The following examples illustrate the preparation of additives for use in accordance with the present invention.

EXAMPLE I Per- Per- Per- Per- Equiv Equiv.

cent cent cent cent Wt. 1st Wt. Both 0 H S P Hydrogen Hydrogens Found 49.1 9.4 12.0 11.2 261 132 Expected.-. 49.2 9.4 11.94 11.54 268.3 134.1

EXAMPLE -II The procedure of Example I was followed except'that potassium salt of phenylmercaptan was used instead of potassium salt of decylmercaptan and the final product was phenylmercaptomethylphosphonic acid.

3 EXAMPLE III The dibutyl ester of decylmercaptomethylphosphonic acid of Example I was prepared by treating decylmercaptomethylphosphonic acid with butyl alcohol in an alcoholic solution at about 60 and extracting the ester with ether.

EXAMPLE IV Di-Z-ethylhexylamine salt of decylmercaptomethylphosphonic acid (Z-thiadodecylphosphonic acid) was prepared by reacting the product of Example I with di-2-ethylhexylamine in an amount sufficient to completely neutralize both acid groups, at about 50 C. in an alcoholic solution and thereafter recovering the amine salt from the alcoholic solution.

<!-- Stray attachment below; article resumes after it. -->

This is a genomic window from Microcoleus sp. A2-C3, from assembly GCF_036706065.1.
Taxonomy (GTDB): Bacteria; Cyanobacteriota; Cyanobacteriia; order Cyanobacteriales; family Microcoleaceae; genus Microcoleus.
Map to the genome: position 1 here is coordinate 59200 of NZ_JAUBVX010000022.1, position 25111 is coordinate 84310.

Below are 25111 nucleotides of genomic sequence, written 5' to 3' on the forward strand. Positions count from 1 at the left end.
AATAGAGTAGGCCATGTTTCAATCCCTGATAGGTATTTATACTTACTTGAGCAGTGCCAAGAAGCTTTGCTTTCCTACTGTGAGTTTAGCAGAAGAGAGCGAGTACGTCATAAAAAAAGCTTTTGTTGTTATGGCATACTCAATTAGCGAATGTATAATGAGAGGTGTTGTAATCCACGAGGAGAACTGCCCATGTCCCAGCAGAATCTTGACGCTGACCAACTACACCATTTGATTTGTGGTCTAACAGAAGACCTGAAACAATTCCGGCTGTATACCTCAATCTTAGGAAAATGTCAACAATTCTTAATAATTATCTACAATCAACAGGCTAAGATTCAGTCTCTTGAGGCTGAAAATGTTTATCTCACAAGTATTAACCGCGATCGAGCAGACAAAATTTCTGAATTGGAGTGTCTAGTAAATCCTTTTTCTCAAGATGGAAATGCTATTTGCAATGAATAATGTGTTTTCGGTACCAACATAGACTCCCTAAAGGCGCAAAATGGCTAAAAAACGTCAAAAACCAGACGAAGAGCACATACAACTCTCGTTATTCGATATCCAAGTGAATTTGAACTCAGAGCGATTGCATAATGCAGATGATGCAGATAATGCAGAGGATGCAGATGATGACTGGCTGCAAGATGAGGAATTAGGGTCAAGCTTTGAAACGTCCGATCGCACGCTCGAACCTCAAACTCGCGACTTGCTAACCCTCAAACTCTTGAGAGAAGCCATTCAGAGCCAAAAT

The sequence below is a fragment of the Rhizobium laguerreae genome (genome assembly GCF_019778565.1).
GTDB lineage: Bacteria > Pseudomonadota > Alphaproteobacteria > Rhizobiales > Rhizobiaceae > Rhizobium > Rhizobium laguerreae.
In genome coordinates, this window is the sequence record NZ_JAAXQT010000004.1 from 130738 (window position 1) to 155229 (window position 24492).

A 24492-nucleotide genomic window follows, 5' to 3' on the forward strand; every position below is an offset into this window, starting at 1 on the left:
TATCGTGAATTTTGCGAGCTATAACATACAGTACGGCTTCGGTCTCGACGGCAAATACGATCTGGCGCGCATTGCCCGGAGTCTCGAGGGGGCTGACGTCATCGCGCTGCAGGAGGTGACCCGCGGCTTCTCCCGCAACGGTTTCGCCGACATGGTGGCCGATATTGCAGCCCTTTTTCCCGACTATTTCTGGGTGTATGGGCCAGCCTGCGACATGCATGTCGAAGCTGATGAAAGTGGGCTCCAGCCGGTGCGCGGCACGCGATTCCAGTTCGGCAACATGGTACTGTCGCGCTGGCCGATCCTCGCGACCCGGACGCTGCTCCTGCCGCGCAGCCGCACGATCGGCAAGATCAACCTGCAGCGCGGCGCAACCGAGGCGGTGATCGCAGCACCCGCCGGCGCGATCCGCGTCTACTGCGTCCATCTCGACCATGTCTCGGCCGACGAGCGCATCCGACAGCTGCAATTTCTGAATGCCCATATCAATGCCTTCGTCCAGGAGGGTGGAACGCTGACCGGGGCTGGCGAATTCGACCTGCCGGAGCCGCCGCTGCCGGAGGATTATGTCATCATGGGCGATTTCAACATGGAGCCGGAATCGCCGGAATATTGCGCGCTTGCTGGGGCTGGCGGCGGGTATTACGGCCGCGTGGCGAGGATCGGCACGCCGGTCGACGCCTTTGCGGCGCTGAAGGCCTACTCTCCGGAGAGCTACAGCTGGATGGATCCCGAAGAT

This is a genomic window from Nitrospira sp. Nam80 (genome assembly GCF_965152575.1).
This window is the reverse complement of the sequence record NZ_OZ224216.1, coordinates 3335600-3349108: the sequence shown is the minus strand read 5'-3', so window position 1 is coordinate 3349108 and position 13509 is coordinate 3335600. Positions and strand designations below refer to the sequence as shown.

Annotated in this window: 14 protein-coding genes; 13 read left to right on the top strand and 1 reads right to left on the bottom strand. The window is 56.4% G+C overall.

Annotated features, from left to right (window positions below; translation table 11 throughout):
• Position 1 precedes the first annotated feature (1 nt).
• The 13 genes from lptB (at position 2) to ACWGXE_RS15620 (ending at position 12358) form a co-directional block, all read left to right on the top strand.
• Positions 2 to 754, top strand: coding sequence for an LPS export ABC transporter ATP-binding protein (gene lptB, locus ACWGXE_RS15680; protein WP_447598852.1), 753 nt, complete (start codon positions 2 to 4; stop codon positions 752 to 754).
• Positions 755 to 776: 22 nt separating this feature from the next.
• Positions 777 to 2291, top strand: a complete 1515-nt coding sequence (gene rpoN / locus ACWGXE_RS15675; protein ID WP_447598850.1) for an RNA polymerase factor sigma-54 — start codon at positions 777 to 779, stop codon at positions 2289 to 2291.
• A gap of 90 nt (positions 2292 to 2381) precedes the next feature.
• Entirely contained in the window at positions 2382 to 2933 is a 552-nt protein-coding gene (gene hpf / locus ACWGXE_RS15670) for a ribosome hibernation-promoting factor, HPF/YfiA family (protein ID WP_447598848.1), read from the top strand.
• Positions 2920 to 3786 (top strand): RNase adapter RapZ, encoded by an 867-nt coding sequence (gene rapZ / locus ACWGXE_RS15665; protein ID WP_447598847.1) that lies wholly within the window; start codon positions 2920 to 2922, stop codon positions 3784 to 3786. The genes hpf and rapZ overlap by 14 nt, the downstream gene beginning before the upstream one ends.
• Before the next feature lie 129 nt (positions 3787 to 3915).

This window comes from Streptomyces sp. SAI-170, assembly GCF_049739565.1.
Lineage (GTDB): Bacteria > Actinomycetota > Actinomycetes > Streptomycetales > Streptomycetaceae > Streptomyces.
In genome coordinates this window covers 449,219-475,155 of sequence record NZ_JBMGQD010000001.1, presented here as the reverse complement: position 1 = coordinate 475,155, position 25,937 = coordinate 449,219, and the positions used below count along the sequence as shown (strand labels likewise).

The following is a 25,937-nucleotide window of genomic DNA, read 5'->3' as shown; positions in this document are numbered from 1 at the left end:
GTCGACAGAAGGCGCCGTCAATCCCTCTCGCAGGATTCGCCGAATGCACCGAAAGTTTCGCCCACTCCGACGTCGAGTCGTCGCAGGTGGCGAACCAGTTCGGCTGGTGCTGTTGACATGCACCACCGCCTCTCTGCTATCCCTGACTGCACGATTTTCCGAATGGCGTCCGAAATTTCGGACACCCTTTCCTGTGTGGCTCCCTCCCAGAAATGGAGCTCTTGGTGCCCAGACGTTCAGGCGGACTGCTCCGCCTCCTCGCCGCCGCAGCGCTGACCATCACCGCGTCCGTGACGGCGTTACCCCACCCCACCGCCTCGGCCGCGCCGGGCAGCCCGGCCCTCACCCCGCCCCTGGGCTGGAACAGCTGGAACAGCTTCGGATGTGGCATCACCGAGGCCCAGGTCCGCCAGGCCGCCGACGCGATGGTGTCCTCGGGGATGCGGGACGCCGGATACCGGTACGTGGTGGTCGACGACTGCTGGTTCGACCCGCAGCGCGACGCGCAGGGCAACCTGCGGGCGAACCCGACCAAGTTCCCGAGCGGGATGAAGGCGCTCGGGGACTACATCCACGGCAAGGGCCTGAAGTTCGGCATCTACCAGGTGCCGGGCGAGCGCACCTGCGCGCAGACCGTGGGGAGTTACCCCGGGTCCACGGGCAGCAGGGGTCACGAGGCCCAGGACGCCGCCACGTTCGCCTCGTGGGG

EXAMPLE V Following the procedure of Example IV, the tert-octadecylamine salt of decylmercaptomethylphosphonic acid was prepared using tertoctadecylamine, available commercially under the trade-name of Primene IM-R, instead of di-2-ethylhexylamine.

The following additional compounds were prepared: octylmercaptomethylphosphonic acid, dodecylmercaptomethylphosphonic acid, cyclohexylmercaptomethylphosphonic acid, benzylmercaptomethylphosphonic acid, phenylmercaptomethylphosphonic acid, dibutyl decylmercaptomethylphosphonate, phenyldecylmercaptomethyl acid phosphonate, dithiobutyl dodecylmercaptomethylphosphonate, dibutyl phenylmercaptomethylphosphonate, dithiooctyl cyclohexylmercaptomethylthiophosphonate, dioctylamine dodecylmercaptomethylphosphonate, dioctadecylamine phenylmercaptomethylphosphonate, tert-octa decylamine dodecylmercaptomethylphosphonate and mixtures thereof.